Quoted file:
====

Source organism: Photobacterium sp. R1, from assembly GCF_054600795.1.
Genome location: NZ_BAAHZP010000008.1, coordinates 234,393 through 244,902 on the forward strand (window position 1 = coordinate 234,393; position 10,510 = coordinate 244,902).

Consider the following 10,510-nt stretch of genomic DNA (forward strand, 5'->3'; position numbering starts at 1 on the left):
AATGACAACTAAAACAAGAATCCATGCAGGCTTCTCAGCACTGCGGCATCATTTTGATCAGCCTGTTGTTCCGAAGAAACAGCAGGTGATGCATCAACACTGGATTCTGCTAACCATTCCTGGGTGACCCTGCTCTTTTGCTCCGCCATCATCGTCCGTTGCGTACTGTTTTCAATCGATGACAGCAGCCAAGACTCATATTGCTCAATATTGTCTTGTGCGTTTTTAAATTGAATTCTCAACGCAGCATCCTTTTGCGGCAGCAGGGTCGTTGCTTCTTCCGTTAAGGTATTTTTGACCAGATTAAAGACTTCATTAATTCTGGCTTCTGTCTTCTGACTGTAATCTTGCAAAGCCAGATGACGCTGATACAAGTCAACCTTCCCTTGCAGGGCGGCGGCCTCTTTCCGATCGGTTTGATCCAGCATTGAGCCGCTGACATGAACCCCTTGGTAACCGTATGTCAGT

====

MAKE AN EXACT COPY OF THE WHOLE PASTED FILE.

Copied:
Source organism: Photobacterium sp. R1, from assembly GCF_054600795.1.
Genome location: NZ_BAAHZP010000008.1, coordinates 234,393 through 244,902 on the forward strand (window position 1 = coordinate 234,393; position 10,510 = coordinate 244,902).

Consider the following 10,510-nt stretch of genomic DNA (forward strand, 5'->3'; position numbering starts at 1 on the left):
AATGACAACTAAAACAAGAATCCATGCAGGCTTCTCAGCACTGCGGCATCATTTTGATCAGCCTGTTGTTCCGAAGAAACAGCAGGTGATGCATCAACACTGGATTCTGCTAACCATTCCTGGGTGACCCTGCTCTTTTGCTCCGCCATCATCGTCCGTTGCGTACTGTTTTCAATCGATGACAGCAGCCAAGACTCATATTGCTCAATATTGTCTTGTGCGTTTTTAAATTGAATTCTCAACGCAGCATCCTTTTGCGGCAGCAGGGTCGTTGCTTCTTCCGTTAAGGTATTTTTGACCAGATTAAAGACTTCATTAATTCTGGCTTCTGTCTTCTGACTGTAATCTTGCAAAGCCAGATGACGCTGATACAAGTCAACCTTCCCTTGCAGGGCGGCGGCCTCTTTCCGATCGGTTTGATCCAGCATTGAGCCGCTGACATGAACCCCTTGGTAACCGTATGTCAGT